On maintaining a k6 codebase, Part 1

tools, testing, load testing, and k6
a movie still from A Bug's Life, 1998
A Bug's Life, 1998

Note: This is a technical blog post, different than most of my usual writings. It’s meant for readers that have used k6, and might enjoy some of my personal workarounds and tips. If you’ve never heard about k6, I recommend reading my past post about it.

The problem

When folks start trying out k6, everything “looks” simple.

We want to load test an endpoint? Write a few lines of Javascript, let k6 do the rest.

The typical example script would look something like this:

import { check } from 'k6';
import http from 'k6/http';

export default function () {
  const res = http.get('http://test.k6.io/');
  check(res, {
    'is status 200': (r) => r.status === 200,

And running is as easy as most CLI tools, just run: k6 run <our-script.js>.

Compared to other tools on the market: it’s a buttery smooth first time developer experience.

Want to mimic a scenario that requires more endpoints? We have a couple of ways of doing just that:

This is all fine for one script. In all cases we’ll likely end up with a load script that will look, in the less complex of cases, a bit like:

import { check } from 'k6';
import http from 'k6/http';


export default function () {
  const res = http.post('...');
  check(res, {
    // some assertions and saving some data

  const res2 = http.put('...');
  check(res2, {
    // some assertions and saving some data

  const res3 = http.get('...');
  check(res3, {
    // some assertions and saving some data

 // script goes on ad-infinitum

The script will grow as big as the single API flow we are trying to mimic.

BUT, now we’re in trouble! What if we want to tackle a complex scenario, for example:

Soon enough, we’ll start scratching our heads. We’ll go through k6 documentation. We’ll pour over modules and deep-dive into test lifecycles, k6-execution and SharedArrays.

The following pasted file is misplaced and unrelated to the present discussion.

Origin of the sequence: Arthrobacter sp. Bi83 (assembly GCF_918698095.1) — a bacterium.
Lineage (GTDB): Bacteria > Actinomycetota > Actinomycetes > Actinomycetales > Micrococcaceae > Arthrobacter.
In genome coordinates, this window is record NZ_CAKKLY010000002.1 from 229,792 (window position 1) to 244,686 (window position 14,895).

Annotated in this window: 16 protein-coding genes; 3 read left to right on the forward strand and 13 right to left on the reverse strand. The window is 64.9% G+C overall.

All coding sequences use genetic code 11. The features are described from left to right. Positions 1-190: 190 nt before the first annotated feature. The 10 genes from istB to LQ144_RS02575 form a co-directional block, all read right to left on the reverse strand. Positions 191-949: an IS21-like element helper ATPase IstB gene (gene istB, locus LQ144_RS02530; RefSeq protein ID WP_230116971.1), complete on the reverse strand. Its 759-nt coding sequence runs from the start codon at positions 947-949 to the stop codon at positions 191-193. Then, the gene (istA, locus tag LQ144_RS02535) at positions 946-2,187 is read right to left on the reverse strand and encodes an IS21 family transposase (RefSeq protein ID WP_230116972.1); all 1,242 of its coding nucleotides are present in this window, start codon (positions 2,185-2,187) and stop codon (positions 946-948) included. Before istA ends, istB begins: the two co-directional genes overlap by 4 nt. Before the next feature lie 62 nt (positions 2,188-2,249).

Despair! Chaos reigns! Oh the humanity! It’s hideous to watch fellow listeners!

Reality sets in. There’s not really a recipe laying around with a scalable way to maintain our load testing codebase that can both:

Proposed solutions

There are some workarounds that have helped me maintaining a few load testing codebases.

Abstract requests in clients

Abstracting requests in clients means separating “behavior” from the “descriptive” part of tests. The principle is:

Our main script ONLY paints the interaction flow we’re trying to mimic against our target system. Everything else is somewhere else.

In our load test script we are only looking at the design of our test. Any specifics of the interactions we can abstract away into clients and other helpers.

How much we should abstract is anyone’s guess. Too much abstraction early on is dull. And like folks say, it may be better to duplicate than to pursue the wrong abstraction.

Where I personally try to strike the balance is:

Any sort of requests’ description and logic, we can probably get away with by creating a “Client”

Put into an example scenario, let’s say:

The script itself in k6 would look something like this:

/* global __ENV */
import { group } from 'k6'
import { CustomClient } from './util/customclient.js'

// ...

const hostname = __ENV.hostname
const dinossaur_species = __ENV.dinossaur_species

export default function () {
  group('Deploy food for a given species', function () {
    const client = new CustomClient(hostname)
    const feeders = client.getDinosaurFeeders(dinossaur_species)
    for (let i = 0; i < feeders.length; i++) {

In the above script we ignore the specifics of the API requests. We don’t know how to actually list/get all the dinosaur feeders and then deploy food on each of them. Those specifics we would encode and expose in a client, which would look like: